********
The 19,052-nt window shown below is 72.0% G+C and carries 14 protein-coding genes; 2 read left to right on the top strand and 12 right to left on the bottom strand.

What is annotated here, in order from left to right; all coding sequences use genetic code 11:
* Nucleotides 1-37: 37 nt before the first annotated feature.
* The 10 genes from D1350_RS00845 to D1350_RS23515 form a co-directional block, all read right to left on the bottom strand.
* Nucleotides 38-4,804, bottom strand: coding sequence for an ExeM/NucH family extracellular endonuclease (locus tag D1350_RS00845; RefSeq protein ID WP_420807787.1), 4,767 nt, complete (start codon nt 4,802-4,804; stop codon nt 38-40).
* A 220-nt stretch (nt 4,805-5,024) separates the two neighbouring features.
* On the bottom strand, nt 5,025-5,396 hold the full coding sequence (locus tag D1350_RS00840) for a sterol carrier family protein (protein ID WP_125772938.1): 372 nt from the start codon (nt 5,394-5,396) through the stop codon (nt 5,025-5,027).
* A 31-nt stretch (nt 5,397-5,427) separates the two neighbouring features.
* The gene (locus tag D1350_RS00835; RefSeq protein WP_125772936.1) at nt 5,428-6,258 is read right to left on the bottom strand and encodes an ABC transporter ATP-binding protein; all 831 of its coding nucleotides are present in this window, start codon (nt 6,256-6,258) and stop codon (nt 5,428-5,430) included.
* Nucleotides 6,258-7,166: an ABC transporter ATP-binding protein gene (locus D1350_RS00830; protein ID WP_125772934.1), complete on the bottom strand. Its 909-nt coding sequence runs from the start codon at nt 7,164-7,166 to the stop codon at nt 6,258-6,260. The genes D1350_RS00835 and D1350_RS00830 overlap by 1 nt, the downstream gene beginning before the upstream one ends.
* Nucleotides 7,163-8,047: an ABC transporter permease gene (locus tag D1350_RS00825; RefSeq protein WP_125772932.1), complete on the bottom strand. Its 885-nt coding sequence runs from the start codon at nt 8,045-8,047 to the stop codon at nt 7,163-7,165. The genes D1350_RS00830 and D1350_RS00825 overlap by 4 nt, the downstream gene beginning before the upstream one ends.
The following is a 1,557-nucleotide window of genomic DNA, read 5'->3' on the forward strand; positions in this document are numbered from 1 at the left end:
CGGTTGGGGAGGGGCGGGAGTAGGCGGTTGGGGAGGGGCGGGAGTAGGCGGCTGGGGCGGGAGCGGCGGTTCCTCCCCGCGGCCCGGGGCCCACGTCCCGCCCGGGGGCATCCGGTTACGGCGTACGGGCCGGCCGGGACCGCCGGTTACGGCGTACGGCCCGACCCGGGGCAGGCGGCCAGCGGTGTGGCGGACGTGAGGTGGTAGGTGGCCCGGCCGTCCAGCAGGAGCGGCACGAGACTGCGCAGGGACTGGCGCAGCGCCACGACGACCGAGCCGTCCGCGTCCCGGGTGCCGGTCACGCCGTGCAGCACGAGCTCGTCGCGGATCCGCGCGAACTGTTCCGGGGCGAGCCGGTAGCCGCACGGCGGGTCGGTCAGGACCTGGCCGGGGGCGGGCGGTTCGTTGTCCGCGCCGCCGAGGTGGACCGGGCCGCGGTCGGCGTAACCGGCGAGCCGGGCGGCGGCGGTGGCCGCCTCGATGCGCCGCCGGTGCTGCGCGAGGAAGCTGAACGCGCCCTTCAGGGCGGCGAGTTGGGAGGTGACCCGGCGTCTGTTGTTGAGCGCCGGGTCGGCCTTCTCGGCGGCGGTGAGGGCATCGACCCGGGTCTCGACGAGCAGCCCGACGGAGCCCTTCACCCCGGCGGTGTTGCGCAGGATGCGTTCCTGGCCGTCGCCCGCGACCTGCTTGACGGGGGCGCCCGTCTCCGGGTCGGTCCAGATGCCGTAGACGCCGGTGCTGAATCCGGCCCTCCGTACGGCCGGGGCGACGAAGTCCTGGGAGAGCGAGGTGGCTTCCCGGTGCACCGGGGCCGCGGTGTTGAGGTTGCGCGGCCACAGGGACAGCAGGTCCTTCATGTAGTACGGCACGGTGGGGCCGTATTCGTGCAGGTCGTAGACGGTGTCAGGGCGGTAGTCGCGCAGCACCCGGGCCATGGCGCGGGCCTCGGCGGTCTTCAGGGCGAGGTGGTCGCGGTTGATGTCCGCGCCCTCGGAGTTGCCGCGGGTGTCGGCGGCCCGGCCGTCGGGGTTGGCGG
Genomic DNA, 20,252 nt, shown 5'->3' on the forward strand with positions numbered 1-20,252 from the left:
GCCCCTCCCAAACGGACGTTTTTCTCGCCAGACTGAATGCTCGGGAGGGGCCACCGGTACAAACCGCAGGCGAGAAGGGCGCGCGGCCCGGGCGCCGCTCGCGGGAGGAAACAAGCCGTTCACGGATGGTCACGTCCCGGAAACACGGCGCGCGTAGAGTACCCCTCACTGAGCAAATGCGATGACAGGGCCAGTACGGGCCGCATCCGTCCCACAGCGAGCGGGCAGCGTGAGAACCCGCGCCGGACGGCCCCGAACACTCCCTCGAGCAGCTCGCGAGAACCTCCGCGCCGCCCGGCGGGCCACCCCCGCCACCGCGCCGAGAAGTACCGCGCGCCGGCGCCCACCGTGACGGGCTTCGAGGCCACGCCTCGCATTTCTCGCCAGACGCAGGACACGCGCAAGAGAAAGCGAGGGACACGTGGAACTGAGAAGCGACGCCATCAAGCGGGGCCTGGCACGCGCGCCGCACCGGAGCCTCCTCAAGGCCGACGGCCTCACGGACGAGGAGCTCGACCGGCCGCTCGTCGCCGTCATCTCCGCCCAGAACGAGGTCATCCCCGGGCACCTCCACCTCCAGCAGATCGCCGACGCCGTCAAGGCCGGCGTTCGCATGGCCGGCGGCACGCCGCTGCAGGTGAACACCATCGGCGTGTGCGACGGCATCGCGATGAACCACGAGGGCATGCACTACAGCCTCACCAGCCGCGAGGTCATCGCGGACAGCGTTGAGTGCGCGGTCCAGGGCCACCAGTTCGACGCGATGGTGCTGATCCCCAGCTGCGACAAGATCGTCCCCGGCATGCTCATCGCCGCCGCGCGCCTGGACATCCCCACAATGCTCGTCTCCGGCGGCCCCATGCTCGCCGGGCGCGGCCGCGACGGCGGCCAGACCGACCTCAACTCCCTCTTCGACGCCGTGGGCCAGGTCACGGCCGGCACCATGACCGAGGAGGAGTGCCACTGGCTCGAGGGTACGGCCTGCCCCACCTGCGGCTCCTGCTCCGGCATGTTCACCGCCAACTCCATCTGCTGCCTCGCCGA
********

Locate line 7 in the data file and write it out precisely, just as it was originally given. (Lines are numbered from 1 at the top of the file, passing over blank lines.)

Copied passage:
* On the bottom strand, nt 5,025-5,396 hold the full coding sequence (locus tag D1350_RS00840) for a sterol carrier family protein (protein ID WP_125772938.1): 372 nt from the start codon (nt 5,394-5,396) through the stop codon (nt 5,025-5,027).